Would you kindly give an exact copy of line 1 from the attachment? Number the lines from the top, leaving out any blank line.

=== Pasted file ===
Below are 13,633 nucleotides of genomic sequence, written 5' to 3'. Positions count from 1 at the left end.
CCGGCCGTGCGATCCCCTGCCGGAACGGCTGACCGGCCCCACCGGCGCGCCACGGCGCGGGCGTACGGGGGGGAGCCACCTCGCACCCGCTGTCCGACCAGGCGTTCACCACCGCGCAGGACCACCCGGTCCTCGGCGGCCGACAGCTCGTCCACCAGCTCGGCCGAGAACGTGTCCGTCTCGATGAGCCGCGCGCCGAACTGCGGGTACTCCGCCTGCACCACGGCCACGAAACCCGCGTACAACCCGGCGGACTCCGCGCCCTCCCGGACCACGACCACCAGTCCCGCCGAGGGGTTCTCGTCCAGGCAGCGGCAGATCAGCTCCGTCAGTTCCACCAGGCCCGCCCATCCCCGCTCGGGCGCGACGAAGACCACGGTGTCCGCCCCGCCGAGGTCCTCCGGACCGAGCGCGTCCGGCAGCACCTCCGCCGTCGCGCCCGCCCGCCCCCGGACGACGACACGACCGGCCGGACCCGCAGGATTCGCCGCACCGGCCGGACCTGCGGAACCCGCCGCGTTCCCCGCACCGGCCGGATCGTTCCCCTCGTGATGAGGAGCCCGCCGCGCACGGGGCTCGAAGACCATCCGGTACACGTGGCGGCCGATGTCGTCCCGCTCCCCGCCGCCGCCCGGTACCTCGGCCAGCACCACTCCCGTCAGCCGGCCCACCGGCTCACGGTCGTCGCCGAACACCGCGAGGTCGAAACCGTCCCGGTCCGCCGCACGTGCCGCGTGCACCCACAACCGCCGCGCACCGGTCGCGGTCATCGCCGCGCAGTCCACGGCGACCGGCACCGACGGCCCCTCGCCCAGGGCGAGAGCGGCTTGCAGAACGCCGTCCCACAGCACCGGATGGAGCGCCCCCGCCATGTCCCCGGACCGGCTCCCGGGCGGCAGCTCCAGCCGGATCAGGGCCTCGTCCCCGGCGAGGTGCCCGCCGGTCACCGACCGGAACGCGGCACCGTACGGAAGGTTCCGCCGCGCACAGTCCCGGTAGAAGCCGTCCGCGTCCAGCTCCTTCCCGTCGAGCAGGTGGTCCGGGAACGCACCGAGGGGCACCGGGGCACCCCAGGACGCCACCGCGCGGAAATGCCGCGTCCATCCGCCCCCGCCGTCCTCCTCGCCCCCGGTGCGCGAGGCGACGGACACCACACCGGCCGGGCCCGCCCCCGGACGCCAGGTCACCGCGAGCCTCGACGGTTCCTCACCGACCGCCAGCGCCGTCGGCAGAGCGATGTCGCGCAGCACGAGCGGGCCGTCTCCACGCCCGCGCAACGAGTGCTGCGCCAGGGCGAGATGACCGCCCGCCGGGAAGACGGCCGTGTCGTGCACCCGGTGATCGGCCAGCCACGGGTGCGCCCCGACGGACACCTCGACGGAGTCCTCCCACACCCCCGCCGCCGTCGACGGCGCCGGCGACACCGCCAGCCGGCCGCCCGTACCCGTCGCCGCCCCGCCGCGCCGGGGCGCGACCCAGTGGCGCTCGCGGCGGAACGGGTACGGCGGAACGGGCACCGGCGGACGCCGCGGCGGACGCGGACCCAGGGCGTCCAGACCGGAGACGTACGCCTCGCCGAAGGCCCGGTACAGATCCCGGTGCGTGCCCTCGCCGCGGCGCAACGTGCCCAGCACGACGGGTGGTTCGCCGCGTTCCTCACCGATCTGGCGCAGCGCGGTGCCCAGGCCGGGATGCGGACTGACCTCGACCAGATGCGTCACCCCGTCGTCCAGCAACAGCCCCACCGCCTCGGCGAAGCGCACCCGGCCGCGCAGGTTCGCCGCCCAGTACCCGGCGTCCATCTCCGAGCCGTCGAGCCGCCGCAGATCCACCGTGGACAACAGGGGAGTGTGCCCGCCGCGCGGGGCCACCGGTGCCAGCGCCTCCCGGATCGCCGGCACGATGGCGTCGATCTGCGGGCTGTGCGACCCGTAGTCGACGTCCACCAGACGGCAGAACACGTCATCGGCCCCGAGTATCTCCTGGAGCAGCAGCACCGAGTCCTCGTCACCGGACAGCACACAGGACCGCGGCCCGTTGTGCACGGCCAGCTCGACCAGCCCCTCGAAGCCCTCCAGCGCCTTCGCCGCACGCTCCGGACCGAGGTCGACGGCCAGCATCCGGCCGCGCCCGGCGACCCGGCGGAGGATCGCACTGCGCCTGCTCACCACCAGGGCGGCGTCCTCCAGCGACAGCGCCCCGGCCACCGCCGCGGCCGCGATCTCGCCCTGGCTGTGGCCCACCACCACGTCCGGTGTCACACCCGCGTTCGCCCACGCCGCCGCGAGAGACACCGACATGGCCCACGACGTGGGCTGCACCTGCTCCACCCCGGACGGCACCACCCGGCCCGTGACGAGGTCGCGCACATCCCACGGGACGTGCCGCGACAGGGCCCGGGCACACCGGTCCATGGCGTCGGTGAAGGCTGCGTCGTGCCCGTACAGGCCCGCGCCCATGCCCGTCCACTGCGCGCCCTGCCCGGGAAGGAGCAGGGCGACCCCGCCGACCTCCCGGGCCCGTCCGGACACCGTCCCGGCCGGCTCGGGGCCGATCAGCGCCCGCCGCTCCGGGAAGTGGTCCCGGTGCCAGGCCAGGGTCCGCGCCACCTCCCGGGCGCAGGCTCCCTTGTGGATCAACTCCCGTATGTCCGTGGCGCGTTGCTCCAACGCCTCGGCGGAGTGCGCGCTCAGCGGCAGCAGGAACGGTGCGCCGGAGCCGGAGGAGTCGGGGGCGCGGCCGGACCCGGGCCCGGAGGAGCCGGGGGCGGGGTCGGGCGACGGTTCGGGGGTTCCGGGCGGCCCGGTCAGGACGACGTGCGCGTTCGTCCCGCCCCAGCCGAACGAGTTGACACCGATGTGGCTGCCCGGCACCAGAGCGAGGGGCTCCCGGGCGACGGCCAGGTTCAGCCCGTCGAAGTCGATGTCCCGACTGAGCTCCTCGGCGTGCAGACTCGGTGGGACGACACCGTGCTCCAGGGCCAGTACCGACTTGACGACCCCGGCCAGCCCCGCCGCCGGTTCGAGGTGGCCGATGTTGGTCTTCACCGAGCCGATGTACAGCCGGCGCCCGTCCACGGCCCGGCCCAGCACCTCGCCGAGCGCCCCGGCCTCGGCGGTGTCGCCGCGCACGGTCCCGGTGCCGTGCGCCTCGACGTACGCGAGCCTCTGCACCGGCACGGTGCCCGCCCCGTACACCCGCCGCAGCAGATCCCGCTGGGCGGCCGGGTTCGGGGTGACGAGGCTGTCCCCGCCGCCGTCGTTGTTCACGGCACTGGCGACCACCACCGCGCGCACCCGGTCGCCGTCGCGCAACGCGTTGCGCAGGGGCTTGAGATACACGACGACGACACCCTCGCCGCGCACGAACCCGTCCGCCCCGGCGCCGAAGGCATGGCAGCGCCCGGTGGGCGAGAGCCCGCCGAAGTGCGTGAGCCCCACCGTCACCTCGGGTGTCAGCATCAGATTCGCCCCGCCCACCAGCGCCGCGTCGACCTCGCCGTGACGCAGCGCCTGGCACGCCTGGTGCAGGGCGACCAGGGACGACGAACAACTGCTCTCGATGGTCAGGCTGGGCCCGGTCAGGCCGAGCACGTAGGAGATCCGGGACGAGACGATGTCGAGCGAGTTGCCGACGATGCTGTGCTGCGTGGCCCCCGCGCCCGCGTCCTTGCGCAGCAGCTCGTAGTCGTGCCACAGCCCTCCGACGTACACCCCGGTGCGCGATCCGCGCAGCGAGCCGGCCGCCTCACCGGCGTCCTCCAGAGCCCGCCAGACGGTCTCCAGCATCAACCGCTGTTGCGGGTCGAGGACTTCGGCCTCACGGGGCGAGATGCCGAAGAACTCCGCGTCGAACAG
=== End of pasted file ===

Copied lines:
Below are 13,633 nucleotides of genomic sequence, written 5' to 3'. Positions count from 1 at the left end.